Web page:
The newly minted “Tree & Serpent” exhibit at The Met in New York City showcases the origins of Buddhist teachings
The culmination of a delicate undertaking that was more than a decade in the making, in July New York’s Metropolitan Museum of Art unveiled “Tree & Serpent: Early Buddhist Art in India, 200 B.C.E.-400 C.E.” The collaboration between the Reliance Foundation, an Indian philanthropic organization, and The Met, driven in part by businesswoman Nita Ambani, who became the first Indian person to become an Honorary Trustee in 2019.
The exhibit, which runs from July 21 to November 13, 2023, displays more than 125 objects from the period, immersing visitors in the world of early Buddhist art. “I come from India, the land of the Buddha, and it is a huge honor for me to support ‘Tree & Serpent’ through Reliance Foundation’s partnership with The Met,” said Nita Ambani. “With the ‘Tree & Serpent,’ we take immense pride in showcasing the deep-rooted connection between Buddhism and India. The teachings of Buddha are entwined with Indian ethos and continue to shape global thought. I hope people from around the world come and enjoy this one-of-a-kind experience.”
“Tree & Serpent,” featuring the sacred bodhi tree and the protective snake, both of which hold great significance and symbolism in the Buddhist tradition. Through the ancient art, the exhibit showcases the origins of Buddhism’s ideals, which evolved into the teachings of one of the world’s great religions.
For more information on the exhibit, visit metmuseum.org/exhibitions/tree-and-serpent.[Sidebar] Art in August
If the “Tree & Serpent” inspires an appetite for art, take in three of the most expansive South Asian exhibits nationwide.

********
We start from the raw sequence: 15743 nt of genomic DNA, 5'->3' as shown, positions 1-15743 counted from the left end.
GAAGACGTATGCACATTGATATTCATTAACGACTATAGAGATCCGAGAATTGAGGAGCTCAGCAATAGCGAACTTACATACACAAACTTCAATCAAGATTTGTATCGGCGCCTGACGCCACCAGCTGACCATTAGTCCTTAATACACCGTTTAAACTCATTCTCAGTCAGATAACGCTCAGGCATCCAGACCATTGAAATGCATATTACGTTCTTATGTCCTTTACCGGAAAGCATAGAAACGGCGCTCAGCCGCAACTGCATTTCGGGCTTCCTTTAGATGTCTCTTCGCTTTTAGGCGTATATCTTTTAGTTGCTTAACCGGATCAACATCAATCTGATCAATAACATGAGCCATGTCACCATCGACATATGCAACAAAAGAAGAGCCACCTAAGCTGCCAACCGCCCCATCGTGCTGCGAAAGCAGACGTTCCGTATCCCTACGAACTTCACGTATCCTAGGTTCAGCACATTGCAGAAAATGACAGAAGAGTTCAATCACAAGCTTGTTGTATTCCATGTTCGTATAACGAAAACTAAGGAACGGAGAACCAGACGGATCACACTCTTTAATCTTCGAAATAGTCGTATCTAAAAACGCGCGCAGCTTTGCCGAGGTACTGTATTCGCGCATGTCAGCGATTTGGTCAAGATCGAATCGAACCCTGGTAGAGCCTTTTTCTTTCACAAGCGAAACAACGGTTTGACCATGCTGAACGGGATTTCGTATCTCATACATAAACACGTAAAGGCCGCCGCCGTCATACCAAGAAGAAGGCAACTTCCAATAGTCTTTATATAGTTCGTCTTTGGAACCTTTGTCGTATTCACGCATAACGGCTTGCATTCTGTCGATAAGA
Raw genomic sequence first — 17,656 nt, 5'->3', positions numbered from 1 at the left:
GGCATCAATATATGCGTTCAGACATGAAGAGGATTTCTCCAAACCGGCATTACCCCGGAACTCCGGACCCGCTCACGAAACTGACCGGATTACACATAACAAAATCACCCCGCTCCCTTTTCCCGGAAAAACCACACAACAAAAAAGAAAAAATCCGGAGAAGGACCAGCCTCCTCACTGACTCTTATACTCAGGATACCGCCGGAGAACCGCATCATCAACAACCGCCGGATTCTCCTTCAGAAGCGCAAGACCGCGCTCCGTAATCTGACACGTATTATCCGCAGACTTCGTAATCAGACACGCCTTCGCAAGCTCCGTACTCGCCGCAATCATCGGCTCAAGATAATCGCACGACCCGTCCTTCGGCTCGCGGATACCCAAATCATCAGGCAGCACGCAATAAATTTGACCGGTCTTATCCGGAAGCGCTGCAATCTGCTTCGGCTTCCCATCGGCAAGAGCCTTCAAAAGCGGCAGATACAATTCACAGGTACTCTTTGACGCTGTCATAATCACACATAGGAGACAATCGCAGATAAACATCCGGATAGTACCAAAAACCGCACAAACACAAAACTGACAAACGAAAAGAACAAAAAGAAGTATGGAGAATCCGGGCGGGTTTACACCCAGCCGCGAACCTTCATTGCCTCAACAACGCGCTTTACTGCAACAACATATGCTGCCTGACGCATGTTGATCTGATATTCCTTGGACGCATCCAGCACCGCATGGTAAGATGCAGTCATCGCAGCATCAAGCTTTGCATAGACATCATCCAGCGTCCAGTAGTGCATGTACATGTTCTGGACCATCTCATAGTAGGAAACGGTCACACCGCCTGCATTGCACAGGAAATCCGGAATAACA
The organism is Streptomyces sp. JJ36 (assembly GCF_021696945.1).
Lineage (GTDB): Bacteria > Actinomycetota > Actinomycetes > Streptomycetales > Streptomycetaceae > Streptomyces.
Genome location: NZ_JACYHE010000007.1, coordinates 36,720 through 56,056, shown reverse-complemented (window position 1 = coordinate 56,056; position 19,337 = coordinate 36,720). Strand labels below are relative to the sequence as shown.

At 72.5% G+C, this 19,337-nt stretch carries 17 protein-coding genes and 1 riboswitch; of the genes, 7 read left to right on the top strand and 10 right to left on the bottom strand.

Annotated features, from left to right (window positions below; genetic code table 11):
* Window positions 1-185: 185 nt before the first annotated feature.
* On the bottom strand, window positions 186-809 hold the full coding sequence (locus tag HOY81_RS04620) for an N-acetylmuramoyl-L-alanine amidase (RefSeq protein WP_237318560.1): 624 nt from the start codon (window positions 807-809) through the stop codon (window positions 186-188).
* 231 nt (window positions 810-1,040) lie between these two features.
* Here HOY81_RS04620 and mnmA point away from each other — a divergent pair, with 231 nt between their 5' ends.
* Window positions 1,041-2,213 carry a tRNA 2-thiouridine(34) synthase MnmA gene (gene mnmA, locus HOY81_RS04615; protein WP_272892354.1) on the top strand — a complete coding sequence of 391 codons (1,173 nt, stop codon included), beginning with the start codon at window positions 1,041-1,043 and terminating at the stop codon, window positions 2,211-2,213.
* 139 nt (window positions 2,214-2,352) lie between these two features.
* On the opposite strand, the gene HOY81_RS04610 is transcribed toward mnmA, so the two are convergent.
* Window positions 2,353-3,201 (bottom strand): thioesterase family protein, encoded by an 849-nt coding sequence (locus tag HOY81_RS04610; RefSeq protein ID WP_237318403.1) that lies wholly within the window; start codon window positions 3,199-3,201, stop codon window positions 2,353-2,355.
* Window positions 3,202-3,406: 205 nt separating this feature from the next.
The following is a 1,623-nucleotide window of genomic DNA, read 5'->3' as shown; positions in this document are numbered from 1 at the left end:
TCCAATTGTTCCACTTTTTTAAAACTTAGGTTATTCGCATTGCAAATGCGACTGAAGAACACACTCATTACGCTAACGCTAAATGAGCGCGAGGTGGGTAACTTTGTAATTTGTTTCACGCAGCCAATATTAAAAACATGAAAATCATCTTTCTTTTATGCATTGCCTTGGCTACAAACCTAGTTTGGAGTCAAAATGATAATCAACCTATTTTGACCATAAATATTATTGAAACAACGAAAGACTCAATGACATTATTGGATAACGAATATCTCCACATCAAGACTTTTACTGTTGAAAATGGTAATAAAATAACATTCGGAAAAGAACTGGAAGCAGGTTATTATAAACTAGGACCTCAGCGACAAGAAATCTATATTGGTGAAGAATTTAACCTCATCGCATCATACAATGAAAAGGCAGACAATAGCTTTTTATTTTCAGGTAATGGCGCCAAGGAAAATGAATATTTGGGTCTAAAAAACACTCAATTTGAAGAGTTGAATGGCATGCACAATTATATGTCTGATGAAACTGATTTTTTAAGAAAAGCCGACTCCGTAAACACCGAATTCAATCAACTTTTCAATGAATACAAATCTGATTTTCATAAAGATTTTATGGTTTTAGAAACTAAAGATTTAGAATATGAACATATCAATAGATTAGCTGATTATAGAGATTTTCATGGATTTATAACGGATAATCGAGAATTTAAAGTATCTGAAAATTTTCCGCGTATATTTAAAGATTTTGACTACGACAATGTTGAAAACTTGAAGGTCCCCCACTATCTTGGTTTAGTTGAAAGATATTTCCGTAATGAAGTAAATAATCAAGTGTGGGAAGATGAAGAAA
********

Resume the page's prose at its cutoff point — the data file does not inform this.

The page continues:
Philadelphia Art Museum
With about 4,000 works of art dating from the second millennium BCE to the present day, the South Asian Art collection of the Philadelphia Art Museum showcases works that come from India, Pakistan, Bangladesh, Sri Lanka, Nepal, Tibet, and more.
Peabody Essex Museum (Salem, Massechusetts)
The ongoing exhibition of South Asian art hones in on the 19th century and delves into India’s complex history and foreign occupation. Works include clay sculpture, mica paintings, and Kalighat paintings, among others.
The Rubin (New York City, NY)
The exhibitions housed at The Rubin showcase the diversity of Asia’s cultures and narratives.
With varied works that celebrate art forms ranging from ancient to contemporary, current special exhibits include photography and multimedia, and its permanent collection galleries are focused primarily on art from the Himalayan region.
The ensemble group tour celebrates its first studio album in more than 45 years
Fifty years after the informal conversations and jam sessions that sparked the band into existence, boundary-shattering global fusion ensemble group Shakti releases its first new studio album—This Moment.